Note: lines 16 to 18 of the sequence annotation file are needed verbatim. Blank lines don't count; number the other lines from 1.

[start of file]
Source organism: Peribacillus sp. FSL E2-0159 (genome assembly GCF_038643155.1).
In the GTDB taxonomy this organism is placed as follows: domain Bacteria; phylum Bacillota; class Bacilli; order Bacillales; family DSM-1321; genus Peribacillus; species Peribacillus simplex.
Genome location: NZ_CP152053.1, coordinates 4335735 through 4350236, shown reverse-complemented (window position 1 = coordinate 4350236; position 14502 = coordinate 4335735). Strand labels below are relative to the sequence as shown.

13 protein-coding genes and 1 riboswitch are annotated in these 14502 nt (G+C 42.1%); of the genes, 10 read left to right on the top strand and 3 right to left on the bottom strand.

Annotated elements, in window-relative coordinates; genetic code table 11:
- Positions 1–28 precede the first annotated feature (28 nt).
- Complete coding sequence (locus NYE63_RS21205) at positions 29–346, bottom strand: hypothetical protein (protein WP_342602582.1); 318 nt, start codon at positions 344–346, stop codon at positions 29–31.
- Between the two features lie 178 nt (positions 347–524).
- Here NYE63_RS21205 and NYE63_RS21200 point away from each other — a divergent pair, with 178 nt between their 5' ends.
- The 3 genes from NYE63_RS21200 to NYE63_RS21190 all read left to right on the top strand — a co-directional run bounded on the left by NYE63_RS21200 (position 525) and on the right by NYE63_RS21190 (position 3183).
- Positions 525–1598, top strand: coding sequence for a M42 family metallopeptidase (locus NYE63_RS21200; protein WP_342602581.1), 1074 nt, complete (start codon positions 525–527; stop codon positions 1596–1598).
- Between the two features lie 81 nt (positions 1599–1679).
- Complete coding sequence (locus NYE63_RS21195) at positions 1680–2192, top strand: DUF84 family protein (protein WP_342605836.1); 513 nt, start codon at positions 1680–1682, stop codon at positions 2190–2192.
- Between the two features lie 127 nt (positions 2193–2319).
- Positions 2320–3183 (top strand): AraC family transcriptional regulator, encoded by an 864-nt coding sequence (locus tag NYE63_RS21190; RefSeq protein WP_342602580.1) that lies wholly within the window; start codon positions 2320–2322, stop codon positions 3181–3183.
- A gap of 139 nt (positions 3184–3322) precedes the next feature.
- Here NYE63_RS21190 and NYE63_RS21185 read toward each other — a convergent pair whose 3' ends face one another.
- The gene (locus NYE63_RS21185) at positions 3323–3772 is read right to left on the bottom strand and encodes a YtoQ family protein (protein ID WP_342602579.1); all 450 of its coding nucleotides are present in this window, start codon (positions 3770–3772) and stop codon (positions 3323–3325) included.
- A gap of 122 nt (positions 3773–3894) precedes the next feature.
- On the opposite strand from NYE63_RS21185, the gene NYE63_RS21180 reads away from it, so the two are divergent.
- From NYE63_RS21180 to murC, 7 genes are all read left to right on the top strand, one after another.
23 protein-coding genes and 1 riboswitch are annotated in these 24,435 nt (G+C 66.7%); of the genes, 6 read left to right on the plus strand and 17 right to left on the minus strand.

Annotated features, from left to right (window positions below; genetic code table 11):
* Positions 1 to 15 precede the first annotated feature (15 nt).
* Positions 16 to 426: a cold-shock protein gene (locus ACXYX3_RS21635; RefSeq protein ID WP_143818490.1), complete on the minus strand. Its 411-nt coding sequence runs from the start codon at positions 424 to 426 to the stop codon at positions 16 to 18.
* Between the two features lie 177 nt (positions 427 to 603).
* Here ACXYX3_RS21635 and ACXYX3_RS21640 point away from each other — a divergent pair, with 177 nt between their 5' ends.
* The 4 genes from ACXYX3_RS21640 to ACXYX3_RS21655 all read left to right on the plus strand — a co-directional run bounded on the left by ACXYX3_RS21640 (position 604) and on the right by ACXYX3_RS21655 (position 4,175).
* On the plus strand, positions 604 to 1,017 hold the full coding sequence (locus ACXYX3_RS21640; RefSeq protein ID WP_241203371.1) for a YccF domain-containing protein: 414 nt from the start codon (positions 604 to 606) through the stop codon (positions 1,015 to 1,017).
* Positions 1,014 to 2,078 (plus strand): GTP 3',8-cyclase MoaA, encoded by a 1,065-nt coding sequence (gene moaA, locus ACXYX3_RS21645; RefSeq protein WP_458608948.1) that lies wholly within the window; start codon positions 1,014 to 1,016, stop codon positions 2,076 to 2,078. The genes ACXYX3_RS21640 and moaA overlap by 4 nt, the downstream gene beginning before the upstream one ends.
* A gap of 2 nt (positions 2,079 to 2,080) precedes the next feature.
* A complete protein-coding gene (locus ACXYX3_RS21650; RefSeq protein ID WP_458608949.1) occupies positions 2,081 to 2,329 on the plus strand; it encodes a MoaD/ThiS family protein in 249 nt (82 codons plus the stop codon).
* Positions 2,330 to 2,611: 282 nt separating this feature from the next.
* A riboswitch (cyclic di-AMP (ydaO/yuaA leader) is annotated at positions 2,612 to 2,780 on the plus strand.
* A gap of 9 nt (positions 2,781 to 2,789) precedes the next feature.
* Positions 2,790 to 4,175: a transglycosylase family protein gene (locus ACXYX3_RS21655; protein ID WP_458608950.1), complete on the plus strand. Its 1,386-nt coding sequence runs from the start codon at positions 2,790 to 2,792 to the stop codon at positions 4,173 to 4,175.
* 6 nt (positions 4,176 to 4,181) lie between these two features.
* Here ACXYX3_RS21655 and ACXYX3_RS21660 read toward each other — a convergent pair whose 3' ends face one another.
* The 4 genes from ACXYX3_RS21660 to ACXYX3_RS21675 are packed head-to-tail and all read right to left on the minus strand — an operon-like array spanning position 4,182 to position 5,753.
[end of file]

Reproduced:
- A gap of 139 nt (positions 3184–3322) precedes the next feature.
- Here NYE63_RS21190 and NYE63_RS21185 read toward each other — a convergent pair whose 3' ends face one another.
- The gene (locus NYE63_RS21185) at positions 3323–3772 is read right to left on the bottom strand and encodes a YtoQ family protein (protein ID WP_342602579.1); all 450 of its coding nucleotides are present in this window, start codon (positions 3770–3772) and stop codon (positions 3323–3325) included.